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BSRIA best practice


The latest real-time monitoring detects a range of critical parameters that signify corrosive conditions, including dissolved oxygen, pH, pressure, inhibitor levels and corrosion rates.

Any event, whether planned or unplanned (such as leaks or loss of pressure), is flagged on the inbuilt charts. Drawing on this cumulative data, FMs have the benefit of a true and accurate picture of system condition – an ideal basis to plan ongoing maintenance strategies.

FMs are kept well and truly in the picture, with alerts sent direct to their inbox if critical levels are exceeded. Reports show trends during a period with recommendations to keep the water system healthy.

With a deeper insight into the corrosion process and how it can be mitigated, you can implement site-specific water treatment programmes that tackle the root cause of corrosion and reduce the risk of system failure and expensive repairs.

This shift – from manual sampling and laboratory testing to real-time data driven solutions – is something we’ve championed from day one, so we’re delighted to see it recognised in BSRIA’s best practice guidance for 2021.

As more FMs begin to adopt real-time monitoring as standard, we will see a generation of healthier buildings that perform better, use less energy and cost less to maintain.


We partnered with real-time monitoring experts, Hevasure, in 2017 and since then this approach has become central to our intelligent maintenance and monitoring package.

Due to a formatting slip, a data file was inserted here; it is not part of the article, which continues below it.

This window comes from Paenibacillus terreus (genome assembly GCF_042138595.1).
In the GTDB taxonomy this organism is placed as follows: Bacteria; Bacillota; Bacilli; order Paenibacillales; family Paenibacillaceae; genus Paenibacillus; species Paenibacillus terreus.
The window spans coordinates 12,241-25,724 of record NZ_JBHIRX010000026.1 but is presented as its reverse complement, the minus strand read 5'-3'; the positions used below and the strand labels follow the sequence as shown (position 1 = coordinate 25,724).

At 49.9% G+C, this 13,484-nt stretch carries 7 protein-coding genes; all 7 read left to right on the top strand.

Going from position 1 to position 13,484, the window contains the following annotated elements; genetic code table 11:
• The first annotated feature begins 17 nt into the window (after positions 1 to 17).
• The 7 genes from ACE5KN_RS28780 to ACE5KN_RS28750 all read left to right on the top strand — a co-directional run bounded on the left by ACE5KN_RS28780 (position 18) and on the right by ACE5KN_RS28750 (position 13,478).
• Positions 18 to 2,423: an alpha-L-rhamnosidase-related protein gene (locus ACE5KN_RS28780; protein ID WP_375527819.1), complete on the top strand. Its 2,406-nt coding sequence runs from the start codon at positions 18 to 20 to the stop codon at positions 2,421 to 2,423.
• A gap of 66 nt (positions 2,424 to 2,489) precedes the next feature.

Problem: Heavily contaminated Chilled Hot Water (CHW) system with high levels of dissolved iron and suspended solids.

Hevasure with sampling: Contaminated water is identified through sampling and a balanced flush carried out to remove debris. Hevasure unit installed alongside sampling and corrosion coupons over a two-week period to check system condition following flushing.

On day one, the unit confirms the system is within safe limits but identifies elevated dissolved oxygen. Over the next seven days, Hevasure tracks pressure spikes in real-time, leading to a diagnosis of air ingress which is promptly rectified. On day 14, data shows the system is back within spec.

Sampling only: Compared with Hevasure, which takes readings every 15 minutes, sampling takes place on a quarterly basis, dramatically increasing the ‘window of risk’.

Following flushing to remove debris, the sample is sent to the laboratory and analysed. Results confirm Hevasure’s findings but fail to identify dissolved oxygen and root issues remain unchecked. In this case, the system would have continued to draw air leading to further problems.

Through immediate identification and rectification of the problem, Hevasure saved £200,000 by preventing the need to reflush the system back to pre-contamination condition.

About Sarah OBeirne

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